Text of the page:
The higher courts are generally deferent­ial to ministers’ views of national security, but in Begum’s case the court appears to have given Javid carte blanche in his de­cision-making, no matter the cost to a British-­born woman who at nineteen had lost three children, her liberty and her citizenship. Britain is an outlier when it comes to the treatment of young citizens caught up with IS. Belgium, France, Germany and Canada have repatriated scores of people. The UK has repatriated only two. The Euro­pean Convention on Action against Trafficking states that ‘the recruitment, transportation, transfer, harb­ouring or receipt of a child [defined as someone under the age of eighteen] for the purpose of ex­­ploitation shall be considered “trafficking in human beings”,’ even if it does not involve coercion, abduction, fraud, force or threats, abuse of power or vulnerability. Despite this, Javid decided that Begum was mature enough at fifteen for her ‘align­ment’ with IS to be ‘voluntary’, and the courts ­acquiesced.

Migrant, refugee and BME British child­ren and young people are often regarded as adults by the police and courts. The treatment of Child Q, a Black 15-year-old Hackney schoolgirl who was strip-searched by two Metropolitan Police officers on suspicion of concealing cannabis (none was found) without an appropriate adult present and while she had her period, led to research by the Children’s Commission­er which found that 2847 children aged between eight and seventeen were strip-searched between 2018 and 2022; 38 per cent of them were Black. Policies designed to deal with county lines and gang-related offences fail to treat children of colour as children. In the CPS guidance to prosecut­ors, generalisations and racial stereotypes replace any real consideration of youth or vulnerability.

The migrant children and young people – Iranian, Albanian, Vietnamese, Afghan, Syrian, Sudanese – who arrive on small boats are treated with the same suspicion. Age assessments, which were included in the Nationalities and Borders Act in an attempt to ensure that adult asylum seekers can’t ‘cheat’ the system and receive the pro­tections afforded to children, are unreli­able and informed by racial tropes – sub-Saharan Africans such as Ibrahima Bah are most often wrongly assessed, prosecuted and sent to adult prisons. Bah’s birth cert­ificate says he’s seventeen; the judge said he was ‘about twenty’.

Bah’s prosecution for gross negligence manslaughter is another example of the dismissal of youth and vulnerability in fav­our of political imperatives. Of course, the drowning of at least four people on the dinghy created pressure to prosecute. But, as the judge admitted in his sentencing remarks, Bah did not bear ‘primary respons­ibility’ for the deaths. Mr Justice Johnson accepted that Bah was not responsible for the condition of the boat, which was ‘not remotely seaworthy for a Channel crossing’, or for its underpowered engine, insufficient buoyancy aids, the absence of a rigid hull, seating, lights, navigation equip­ment, compass, VHF radio, emerg­ency equipment, flares, life raft, waterproofs, life jackets, first aid kits, food, drinking water or paddles, or for its gross overcrowding (there were 39 survivors). Bah played no part in organising the crossing, had no say in the choice of vessel, did not force anyone onto the dinghy and was himself subjected to what the judge refer­red to as ‘a degree of coercion’, after he tried to back out of his agreement to steer the boat, in lieu of the £2000 the smugglers asked for the crossing, when he saw its condition and the number of people onboard. There was nothing inherently dangerous in his handling of the boat, and when it collapsed after some of the passengers stood up in the hope that a passing trawler, the Arcturus, might pick them up, he managed to bring the inflatable alongside the fishing boat. The CPS knew all this when it decided that there was a realistic prospect of conviction and that pro­secution was in the public interest – and again when it decided that Bah should face a second trial after the jury in the first trial failed to agree a verdict.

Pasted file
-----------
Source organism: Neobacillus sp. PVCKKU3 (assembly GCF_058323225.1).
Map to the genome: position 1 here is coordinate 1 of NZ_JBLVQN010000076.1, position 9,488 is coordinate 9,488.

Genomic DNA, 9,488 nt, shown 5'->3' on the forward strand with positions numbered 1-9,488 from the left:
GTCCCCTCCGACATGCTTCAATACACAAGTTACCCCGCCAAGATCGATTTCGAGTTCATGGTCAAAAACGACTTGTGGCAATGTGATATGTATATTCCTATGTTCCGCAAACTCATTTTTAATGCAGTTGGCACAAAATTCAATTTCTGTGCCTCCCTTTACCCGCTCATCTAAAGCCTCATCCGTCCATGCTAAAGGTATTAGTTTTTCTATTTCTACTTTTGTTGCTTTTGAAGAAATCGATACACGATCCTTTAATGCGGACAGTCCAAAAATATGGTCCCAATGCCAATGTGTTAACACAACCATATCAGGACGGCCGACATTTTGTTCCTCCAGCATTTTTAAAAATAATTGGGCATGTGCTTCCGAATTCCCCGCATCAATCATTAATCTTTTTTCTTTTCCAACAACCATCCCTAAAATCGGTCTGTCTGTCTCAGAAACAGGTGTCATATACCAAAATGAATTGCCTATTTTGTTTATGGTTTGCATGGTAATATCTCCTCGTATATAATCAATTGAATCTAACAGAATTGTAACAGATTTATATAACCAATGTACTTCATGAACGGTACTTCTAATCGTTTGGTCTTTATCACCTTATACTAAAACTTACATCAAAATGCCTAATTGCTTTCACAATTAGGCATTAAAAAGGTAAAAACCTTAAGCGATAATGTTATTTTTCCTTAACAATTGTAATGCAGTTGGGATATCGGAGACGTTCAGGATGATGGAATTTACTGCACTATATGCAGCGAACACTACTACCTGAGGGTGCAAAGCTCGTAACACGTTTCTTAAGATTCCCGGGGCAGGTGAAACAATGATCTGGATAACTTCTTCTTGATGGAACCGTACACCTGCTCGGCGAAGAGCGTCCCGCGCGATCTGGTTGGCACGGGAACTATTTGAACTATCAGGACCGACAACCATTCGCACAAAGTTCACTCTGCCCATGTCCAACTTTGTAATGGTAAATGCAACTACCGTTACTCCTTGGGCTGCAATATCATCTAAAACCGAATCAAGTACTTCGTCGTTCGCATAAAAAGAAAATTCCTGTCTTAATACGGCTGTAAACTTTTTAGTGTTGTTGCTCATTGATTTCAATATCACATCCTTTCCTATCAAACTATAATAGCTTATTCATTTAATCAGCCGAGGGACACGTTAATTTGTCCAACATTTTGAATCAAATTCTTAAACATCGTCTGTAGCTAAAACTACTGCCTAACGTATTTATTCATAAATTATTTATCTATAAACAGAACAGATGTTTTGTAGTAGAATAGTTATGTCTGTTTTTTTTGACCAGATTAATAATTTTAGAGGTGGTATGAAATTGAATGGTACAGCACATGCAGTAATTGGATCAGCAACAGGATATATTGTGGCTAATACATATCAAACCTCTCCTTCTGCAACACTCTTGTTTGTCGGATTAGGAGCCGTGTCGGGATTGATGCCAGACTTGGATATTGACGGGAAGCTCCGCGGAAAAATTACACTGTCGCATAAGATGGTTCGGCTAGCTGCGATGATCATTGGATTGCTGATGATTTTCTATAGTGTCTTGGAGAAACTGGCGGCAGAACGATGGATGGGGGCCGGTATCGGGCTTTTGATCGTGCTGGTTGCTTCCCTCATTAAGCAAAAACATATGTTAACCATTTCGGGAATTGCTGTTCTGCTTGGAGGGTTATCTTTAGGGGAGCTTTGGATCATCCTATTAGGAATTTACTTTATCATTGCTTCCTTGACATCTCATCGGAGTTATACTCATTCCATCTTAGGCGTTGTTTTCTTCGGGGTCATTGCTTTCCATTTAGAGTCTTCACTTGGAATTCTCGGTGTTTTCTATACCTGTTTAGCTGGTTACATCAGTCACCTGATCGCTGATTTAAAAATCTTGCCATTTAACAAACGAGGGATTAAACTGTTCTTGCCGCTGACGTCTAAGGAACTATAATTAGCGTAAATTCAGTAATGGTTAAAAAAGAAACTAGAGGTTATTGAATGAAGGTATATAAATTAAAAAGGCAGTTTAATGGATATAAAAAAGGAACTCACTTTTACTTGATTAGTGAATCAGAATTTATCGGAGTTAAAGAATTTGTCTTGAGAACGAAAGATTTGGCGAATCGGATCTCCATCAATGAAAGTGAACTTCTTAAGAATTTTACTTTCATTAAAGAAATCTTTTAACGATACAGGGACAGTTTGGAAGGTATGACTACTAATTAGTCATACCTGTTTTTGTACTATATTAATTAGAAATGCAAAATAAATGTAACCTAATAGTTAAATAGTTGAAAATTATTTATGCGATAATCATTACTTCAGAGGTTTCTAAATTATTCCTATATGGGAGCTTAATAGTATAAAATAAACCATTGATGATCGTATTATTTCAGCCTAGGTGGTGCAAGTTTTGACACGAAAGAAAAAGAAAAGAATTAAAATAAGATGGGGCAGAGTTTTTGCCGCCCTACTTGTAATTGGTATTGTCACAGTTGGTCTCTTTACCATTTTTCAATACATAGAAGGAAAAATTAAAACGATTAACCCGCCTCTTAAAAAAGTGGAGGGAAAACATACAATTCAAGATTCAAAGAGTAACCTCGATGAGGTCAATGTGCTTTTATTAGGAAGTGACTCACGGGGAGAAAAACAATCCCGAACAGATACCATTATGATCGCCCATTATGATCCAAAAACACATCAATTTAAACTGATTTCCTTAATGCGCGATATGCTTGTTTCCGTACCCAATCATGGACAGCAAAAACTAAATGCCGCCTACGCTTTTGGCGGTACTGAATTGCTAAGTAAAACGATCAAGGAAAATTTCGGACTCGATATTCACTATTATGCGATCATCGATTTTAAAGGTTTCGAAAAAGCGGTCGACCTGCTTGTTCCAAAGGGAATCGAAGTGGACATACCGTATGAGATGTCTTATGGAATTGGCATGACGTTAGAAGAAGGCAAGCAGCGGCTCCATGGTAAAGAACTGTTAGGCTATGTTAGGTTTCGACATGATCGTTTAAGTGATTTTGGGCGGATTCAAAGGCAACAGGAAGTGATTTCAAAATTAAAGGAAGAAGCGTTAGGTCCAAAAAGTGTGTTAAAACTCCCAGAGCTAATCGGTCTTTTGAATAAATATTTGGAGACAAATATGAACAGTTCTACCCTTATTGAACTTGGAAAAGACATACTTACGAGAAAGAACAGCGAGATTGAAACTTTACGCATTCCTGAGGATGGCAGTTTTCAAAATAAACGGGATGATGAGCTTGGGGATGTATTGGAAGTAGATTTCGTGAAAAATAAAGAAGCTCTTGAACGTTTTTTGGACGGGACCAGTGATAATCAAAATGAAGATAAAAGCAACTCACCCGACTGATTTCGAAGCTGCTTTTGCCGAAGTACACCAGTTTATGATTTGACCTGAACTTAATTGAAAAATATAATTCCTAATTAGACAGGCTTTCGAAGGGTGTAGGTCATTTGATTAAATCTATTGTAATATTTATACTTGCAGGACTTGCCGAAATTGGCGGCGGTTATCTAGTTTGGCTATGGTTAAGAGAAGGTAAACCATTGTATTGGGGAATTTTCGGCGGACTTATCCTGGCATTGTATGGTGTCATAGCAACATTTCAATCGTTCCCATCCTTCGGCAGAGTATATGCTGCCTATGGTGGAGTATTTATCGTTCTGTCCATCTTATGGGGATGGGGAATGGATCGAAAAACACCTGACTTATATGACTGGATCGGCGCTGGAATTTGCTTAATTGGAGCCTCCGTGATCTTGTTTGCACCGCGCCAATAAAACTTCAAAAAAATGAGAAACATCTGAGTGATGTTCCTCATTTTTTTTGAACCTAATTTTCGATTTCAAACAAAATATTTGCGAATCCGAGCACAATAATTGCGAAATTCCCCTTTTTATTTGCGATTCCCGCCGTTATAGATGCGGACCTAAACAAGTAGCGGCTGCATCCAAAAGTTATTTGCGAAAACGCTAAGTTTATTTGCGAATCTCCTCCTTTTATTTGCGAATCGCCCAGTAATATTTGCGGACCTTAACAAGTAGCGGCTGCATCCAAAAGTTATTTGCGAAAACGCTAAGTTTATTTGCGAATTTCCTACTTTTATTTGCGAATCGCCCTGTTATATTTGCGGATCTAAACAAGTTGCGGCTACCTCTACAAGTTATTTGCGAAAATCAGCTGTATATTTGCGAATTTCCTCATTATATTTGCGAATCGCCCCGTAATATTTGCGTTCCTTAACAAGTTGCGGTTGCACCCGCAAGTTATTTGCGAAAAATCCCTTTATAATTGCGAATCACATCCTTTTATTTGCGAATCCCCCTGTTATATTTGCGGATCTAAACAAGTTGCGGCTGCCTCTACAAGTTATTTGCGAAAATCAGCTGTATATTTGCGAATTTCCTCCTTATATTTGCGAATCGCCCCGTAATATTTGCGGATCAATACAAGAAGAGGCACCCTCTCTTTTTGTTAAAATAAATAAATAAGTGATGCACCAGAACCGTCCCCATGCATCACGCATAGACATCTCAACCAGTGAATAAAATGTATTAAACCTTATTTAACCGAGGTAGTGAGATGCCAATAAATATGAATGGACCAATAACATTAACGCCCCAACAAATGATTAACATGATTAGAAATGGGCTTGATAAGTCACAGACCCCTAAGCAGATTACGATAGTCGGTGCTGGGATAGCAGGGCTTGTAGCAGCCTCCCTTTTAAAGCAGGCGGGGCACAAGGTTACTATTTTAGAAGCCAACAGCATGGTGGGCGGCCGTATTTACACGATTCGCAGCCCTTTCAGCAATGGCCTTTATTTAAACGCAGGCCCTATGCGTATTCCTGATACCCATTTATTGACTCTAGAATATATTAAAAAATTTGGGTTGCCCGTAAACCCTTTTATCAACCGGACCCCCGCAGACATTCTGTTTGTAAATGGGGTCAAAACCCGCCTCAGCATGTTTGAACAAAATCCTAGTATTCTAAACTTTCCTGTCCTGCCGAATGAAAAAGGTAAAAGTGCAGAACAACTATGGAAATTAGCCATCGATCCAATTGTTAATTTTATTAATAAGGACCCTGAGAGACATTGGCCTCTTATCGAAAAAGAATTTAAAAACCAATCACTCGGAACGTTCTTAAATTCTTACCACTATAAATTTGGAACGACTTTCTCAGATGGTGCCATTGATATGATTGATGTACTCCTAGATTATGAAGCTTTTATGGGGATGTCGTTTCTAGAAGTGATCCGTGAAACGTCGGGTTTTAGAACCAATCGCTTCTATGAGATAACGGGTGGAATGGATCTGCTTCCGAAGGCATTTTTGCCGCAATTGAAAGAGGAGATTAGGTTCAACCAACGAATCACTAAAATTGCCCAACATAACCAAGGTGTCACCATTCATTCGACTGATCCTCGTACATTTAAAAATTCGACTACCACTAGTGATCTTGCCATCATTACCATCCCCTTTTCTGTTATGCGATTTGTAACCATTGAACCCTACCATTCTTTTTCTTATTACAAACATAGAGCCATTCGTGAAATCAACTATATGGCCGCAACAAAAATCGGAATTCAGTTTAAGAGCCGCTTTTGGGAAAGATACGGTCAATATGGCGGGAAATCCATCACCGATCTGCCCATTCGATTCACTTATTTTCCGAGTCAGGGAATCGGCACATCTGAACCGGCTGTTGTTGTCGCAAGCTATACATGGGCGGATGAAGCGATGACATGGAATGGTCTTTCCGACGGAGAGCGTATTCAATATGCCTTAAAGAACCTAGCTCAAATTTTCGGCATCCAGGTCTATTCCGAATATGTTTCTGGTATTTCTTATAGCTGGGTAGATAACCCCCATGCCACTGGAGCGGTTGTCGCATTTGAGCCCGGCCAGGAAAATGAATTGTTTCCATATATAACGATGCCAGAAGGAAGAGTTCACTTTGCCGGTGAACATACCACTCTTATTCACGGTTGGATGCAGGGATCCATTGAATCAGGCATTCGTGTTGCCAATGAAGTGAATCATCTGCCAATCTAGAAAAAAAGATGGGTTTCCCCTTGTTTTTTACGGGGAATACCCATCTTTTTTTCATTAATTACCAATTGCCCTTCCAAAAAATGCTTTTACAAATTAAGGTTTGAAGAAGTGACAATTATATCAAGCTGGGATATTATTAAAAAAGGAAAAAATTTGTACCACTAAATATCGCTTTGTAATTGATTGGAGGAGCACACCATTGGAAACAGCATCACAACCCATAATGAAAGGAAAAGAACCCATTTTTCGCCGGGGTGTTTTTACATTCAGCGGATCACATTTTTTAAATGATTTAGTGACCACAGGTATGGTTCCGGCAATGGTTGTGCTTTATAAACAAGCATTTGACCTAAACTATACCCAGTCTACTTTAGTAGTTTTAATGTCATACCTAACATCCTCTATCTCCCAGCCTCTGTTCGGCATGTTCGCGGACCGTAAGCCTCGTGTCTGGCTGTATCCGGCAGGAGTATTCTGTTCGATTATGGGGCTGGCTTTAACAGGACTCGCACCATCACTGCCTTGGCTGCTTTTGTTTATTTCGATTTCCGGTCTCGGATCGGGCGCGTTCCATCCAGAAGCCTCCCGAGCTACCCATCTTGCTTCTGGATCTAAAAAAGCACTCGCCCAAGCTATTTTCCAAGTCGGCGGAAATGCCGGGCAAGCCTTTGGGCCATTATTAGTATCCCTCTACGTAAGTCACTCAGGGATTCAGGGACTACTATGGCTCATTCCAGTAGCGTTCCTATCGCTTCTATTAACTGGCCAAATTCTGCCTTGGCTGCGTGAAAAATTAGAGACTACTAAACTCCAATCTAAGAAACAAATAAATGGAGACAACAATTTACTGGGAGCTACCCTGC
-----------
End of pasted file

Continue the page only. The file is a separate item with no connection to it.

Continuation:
There are no longer any ‘safe and legal’ routes for refugees like Bah to come to the UK (the Illegal Migration Act, which came into force last year, holds that an asylum claim by anyone who arrives on a small boat or by any other ‘irregular’ route is ‘inadmissible’). The arrival of these desperate people is portrayed as an existential threat that justifies spending £1.8 mil­lion on the deportation of a single asylum seeker to Rwanda and billions of pounds on border security. It justifies ignoring the rulings of the European Court of Human Rights, subverting the Refugee Convent­ion (which prohibits the penalisation of re­fugees who arrive irregularly) and rewriting the law to criminalise – as well as deport – the undocumented. Research undertaken by Victoria Taylor at the Oxford Centre of Criminology shows that, in the sixteen months after the Nationality and Borders Act came into force in April 2022, 253 people were convicted of the new offence of ‘illegal arrival’ (which has a maximum sentence of four years) and 49 were charged with ‘facilitating’ this offence, even though many of them had, like Bah, been coerced or threatened into piloting an unsafe boat. The decision to charge him with manslaughter is another unwelcome novelty.